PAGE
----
With the NFL season heading down the stretch, it's time to do one of our favorite things here at CBS Sports: Argue about who's going to make the playoffs. As we head into Week 12, all 32 teams in the NFL are still mathematically alive for a postseason berth, and yes, that even means the Browns. Although the Browns would need about 50 things to happen between now and the end of the season, they could potentially sneak into the playoffs with a 6-10 record.
The Pro Football Hall of Fame started with 108 candidates for the Class of 2018 and that list has officially been trimmed to 27 semifinalists. You might want to get your popcorn ready, because there's some interesting names on the Hall's 27-man list that was released on Tuesday. The list of semifinalists is loaded with players who caused a controversy or two in their career. If you like touchdown celebrations that involve a player fake mooning the fans, we have Randy Moss for you.
It's not often that the Lions are playing in the biggest game of Thanksgiving Day, but you could definitely argue that will be the case on Thursday when Detroit hosts the Vikings on Turkey Day for the second straight year. This time around, the game will have some serious divisional implications. At 8-2, if the Vikings can pull off a win over the Lions on Thursday, it would practically wrap up the division title.
Falcons should give a game ball to Deion Jones for this ridiculous shoestring tackle that might have saved the game. Also should probably give a game ball to Pete Carroll for outcoaching himself. https://t.co/wlLkSBTJb4
Muck Rack makes it simple to find people, tweets, or articles that mention any name, keyword, company, hashtag etc. We've compiled this guide to help you make the most of your search.
Selecting a term
Start searching tweets, articles from media outlets, articles mentioned in tweets, journalists'
names, titles and bios with some suggested searches:
Companies or Topics (e.g. iPhone, Microsoft)
Phrases (e.g. "cloud computing") — use quotes to keep the terms together
Twitter handles (e.g. @username) — returns those who have mentioned or replied to
Names (e.g. "David Pogue")
Hashtags (e.g. #sxsw, #london2012)
Bio details (e.g. vegan, Olympics, father)
Muck Rack's Advanced Search allows for many boolean operators.
Find results that mention multiple specified terms, use AND or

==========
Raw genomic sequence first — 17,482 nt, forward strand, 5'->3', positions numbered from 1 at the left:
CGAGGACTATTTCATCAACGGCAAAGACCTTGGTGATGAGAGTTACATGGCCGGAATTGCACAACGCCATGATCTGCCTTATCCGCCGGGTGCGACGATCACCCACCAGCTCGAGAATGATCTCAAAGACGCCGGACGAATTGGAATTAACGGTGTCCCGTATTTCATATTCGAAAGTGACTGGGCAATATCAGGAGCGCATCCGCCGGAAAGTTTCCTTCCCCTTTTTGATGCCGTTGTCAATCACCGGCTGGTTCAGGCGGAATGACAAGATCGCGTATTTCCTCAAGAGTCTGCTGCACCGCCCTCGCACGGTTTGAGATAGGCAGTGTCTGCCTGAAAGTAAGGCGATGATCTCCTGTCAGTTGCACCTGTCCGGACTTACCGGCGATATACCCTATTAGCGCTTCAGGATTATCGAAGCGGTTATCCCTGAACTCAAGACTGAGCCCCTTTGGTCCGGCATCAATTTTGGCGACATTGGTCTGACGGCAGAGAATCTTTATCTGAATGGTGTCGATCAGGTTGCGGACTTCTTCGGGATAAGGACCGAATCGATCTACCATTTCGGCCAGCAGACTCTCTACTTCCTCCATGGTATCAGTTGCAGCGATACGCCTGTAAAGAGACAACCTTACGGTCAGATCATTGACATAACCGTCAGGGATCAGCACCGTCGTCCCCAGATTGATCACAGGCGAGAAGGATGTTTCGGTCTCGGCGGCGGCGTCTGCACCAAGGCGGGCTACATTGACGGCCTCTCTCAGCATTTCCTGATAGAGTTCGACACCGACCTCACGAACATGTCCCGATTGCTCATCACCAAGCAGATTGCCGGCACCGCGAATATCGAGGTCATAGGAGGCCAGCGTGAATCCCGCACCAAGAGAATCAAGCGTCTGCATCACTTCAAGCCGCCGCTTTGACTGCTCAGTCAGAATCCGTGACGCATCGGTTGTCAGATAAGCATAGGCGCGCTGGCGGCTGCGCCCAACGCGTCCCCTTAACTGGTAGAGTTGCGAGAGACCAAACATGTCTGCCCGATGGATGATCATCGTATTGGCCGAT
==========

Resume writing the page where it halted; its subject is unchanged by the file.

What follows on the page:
+. For example, ensure each result contains both Elon Musk and Mark Zuckerberg by
searching Musk AND Zuckerberg or Musk + Zuckerberg.
Use the operators OR or , to broaden your search when you'd like either of
multiple terms to appear in results. (This is the default behavior of our search when no operators
are used). For example, results will contain either cake or cookie by searching cake OR cookie or cake,cookie
Use NOT or - to subtract results from your search. For
example, searching Disney will yield results about the Walt Disney Company as well as Walt Disney
World Resort. To exclude mentions of Disney World, search for Disney -World or Disney
When using one of these operators with a phrase, enclose it in quotation marks. For example, you can
find results about smartphones excluding Apple's iPhone 4S by searching smartphone -"iPhone
Exact case matching or punctuation
If you're searching for a brand name or keyword that relies on specific punctuation marks or capitalization, you can
find results that match your exact query by adding matchcase: before the keyword you're searching for, like matchcase:E*TRADE .
Use parentheses to separate multiple
boolean phrases. For example, to find journalists talking about having fun in Disney World or
Disneyland, search for ("disney world" OR disneyland) AND fun.
An asterisk can be used to search for any variation of a root word truncated by the asterisk. For example, searching for admin* will return results for administrator, administration, administer, administered, etc.
A near operator is an AND operator where you can control the distance between the words. You can vary the distance the near operation uses by adding a forward slash and number (between 0-99) such as strawberries NEAR/10 "whipped cream", which means the strawberries must exist within 10 words of "whipped cream".